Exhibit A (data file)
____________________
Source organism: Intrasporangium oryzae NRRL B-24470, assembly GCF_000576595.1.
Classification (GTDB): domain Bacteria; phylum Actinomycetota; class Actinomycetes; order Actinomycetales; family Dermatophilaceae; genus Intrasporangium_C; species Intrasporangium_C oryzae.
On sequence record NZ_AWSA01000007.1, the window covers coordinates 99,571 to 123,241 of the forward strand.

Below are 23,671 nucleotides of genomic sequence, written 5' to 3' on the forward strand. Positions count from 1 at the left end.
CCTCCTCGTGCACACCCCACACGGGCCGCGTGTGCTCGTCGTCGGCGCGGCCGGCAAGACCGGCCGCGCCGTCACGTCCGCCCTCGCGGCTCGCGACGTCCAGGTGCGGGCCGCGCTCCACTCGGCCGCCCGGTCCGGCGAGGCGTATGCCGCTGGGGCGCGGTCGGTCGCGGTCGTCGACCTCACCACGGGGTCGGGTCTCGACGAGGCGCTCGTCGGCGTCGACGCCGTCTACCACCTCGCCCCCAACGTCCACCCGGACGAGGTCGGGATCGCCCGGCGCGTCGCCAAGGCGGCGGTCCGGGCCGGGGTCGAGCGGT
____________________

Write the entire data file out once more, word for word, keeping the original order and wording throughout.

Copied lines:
Source organism: Intrasporangium oryzae NRRL B-24470, assembly GCF_000576595.1.
Classification (GTDB): domain Bacteria; phylum Actinomycetota; class Actinomycetes; order Actinomycetales; family Dermatophilaceae; genus Intrasporangium_C; species Intrasporangium_C oryzae.
On sequence record NZ_AWSA01000007.1, the window covers coordinates 99,571 to 123,241 of the forward strand.

Below are 23,671 nucleotides of genomic sequence, written 5' to 3' on the forward strand. Positions count from 1 at the left end.
CCTCCTCGTGCACACCCCACACGGGCCGCGTGTGCTCGTCGTCGGCGCGGCCGGCAAGACCGGCCGCGCCGTCACGTCCGCCCTCGCGGCTCGCGACGTCCAGGTGCGGGCCGCGCTCCACTCGGCCGCCCGGTCCGGCGAGGCGTATGCCGCTGGGGCGCGGTCGGTCGCGGTCGTCGACCTCACCACGGGGTCGGGTCTCGACGAGGCGCTCGTCGGCGTCGACGCCGTCTACCACCTCGCCCCCAACGTCCACCCGGACGAGGTCGGGATCGCCCGGCGCGTCGCCAAGGCGGCGGTCCGGGCCGGGGTCGAGCGGT